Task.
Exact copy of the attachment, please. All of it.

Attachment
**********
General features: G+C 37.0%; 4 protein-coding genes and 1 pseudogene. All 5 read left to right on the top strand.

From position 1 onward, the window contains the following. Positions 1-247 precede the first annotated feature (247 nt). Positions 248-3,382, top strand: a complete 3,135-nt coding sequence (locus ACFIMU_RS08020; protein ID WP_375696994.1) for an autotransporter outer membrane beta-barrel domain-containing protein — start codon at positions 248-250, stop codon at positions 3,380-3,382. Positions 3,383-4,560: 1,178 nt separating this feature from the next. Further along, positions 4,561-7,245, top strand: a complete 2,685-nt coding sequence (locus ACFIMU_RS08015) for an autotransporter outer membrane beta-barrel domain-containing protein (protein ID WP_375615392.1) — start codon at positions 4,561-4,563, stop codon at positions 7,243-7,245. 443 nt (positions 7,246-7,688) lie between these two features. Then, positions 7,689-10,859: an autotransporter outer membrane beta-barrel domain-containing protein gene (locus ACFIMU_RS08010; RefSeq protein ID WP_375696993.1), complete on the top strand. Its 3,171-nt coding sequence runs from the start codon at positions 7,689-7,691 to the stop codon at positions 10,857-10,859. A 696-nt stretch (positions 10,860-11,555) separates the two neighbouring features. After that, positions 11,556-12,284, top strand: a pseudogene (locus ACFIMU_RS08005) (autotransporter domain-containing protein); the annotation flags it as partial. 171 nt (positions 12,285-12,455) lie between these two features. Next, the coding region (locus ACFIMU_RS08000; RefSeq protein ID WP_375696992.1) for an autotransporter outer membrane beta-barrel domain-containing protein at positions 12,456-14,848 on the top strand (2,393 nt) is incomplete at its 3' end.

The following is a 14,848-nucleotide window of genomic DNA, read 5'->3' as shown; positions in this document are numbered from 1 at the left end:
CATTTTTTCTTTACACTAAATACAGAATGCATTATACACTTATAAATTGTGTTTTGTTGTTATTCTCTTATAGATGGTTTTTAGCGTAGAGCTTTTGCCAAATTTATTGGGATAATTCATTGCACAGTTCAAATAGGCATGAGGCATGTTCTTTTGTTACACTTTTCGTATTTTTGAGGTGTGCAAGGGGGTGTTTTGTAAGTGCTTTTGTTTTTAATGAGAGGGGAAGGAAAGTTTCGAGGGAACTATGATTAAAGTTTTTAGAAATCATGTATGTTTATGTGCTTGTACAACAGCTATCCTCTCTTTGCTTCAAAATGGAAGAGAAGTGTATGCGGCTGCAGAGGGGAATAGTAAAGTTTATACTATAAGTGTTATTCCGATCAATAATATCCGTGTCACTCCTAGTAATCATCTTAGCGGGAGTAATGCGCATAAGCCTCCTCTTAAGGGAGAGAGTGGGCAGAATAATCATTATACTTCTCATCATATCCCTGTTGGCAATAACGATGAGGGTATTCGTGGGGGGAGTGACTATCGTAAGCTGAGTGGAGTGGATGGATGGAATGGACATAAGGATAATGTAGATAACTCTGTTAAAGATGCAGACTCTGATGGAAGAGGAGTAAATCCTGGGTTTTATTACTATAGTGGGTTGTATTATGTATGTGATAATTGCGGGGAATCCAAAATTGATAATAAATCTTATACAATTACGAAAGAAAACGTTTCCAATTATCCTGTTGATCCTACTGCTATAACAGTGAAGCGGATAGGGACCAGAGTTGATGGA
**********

General features: G+C 37.0%; 4 protein-coding genes and 1 pseudogene. All 5 read left to right on the top strand.

From position 1 onward, the window contains the following. Positions 1-247 precede the first annotated feature (247 nt). Positions 248-3,382, top strand: a complete 3,135-nt coding sequence (locus ACFIMU_RS08020; protein ID WP_375696994.1) for an autotransporter outer membrane beta-barrel domain-containing protein — start codon at positions 248-250, stop codon at positions 3,380-3,382. Positions 3,383-4,560: 1,178 nt separating this feature from the next. Further along, positions 4,561-7,245, top strand: a complete 2,685-nt coding sequence (locus ACFIMU_RS08015) for an autotransporter outer membrane beta-barrel domain-containing protein (protein ID WP_375615392.1) — start codon at positions 4,561-4,563, stop codon at positions 7,243-7,245. 443 nt (positions 7,246-7,688) lie between these two features. Then, positions 7,689-10,859: an autotransporter outer membrane beta-barrel domain-containing protein gene (locus ACFIMU_RS08010; RefSeq protein ID WP_375696993.1), complete on the top strand. Its 3,171-nt coding sequence runs from the start codon at positions 7,689-7,691 to the stop codon at positions 10,857-10,859. A 696-nt stretch (positions 10,860-11,555) separates the two neighbouring features. After that, positions 11,556-12,284, top strand: a pseudogene (locus ACFIMU_RS08005) (autotransporter domain-containing protein); the annotation flags it as partial. 171 nt (positions 12,285-12,455) lie between these two features. Next, the coding region (locus ACFIMU_RS08000; RefSeq protein ID WP_375696992.1) for an autotransporter outer membrane beta-barrel domain-containing protein at positions 12,456-14,848 on the top strand (2,393 nt) is incomplete at its 3' end.

The following is a 14,848-nucleotide window of genomic DNA, read 5'->3' as shown; positions in this document are numbered from 1 at the left end:
CATTTTTTCTTTACACTAAATACAGAATGCATTATACACTTATAAATTGTGTTTTGTTGTTATTCTCTTATAGATGGTTTTTAGCGTAGAGCTTTTGCCAAATTTATTGGGATAATTCATTGCACAGTTCAAATAGGCATGAGGCATGTTCTTTTGTTACACTTTTCGTATTTTTGAGGTGTGCAAGGGGGTGTTTTGTAAGTGCTTTTGTTTTTAATGAGAGGGGAAGGAAAGTTTCGAGGGAACTATGATTAAAGTTTTTAGAAATCATGTATGTTTATGTGCTTGTACAACAGCTATCCTCTCTTTGCTTCAAAATGGAAGAGAAGTGTATGCGGCTGCAGAGGGGAATAGTAAAGTTTATACTATAAGTGTTATTCCGATCAATAATATCCGTGTCACTCCTAGTAATCATCTTAGCGGGAGTAATGCGCATAAGCCTCCTCTTAAGGGAGAGAGTGGGCAGAATAATCATTATACTTCTCATCATATCCCTGTTGGCAATAACGATGAGGGTATTCGTGGGGGGAGTGACTATCGTAAGCTGAGTGGAGTGGATGGATGGAATGGACATAAGGATAATGTAGATAACTCTGTTAAAGATGCAGACTCTGATGGAAGAGGAGTAAATCCTGGGTTTTATTACTATAGTGGGTTGTATTATGTATGTGATAATTGCGGGGAATCCAAAATTGATAATAAATCTTATACAATTACGAAAGAAAACGTTTCCAATTATCCTGTTGATCCTACTGCTATAACAGTGAAGCGGATAGGGACCAGAGTTGATGGA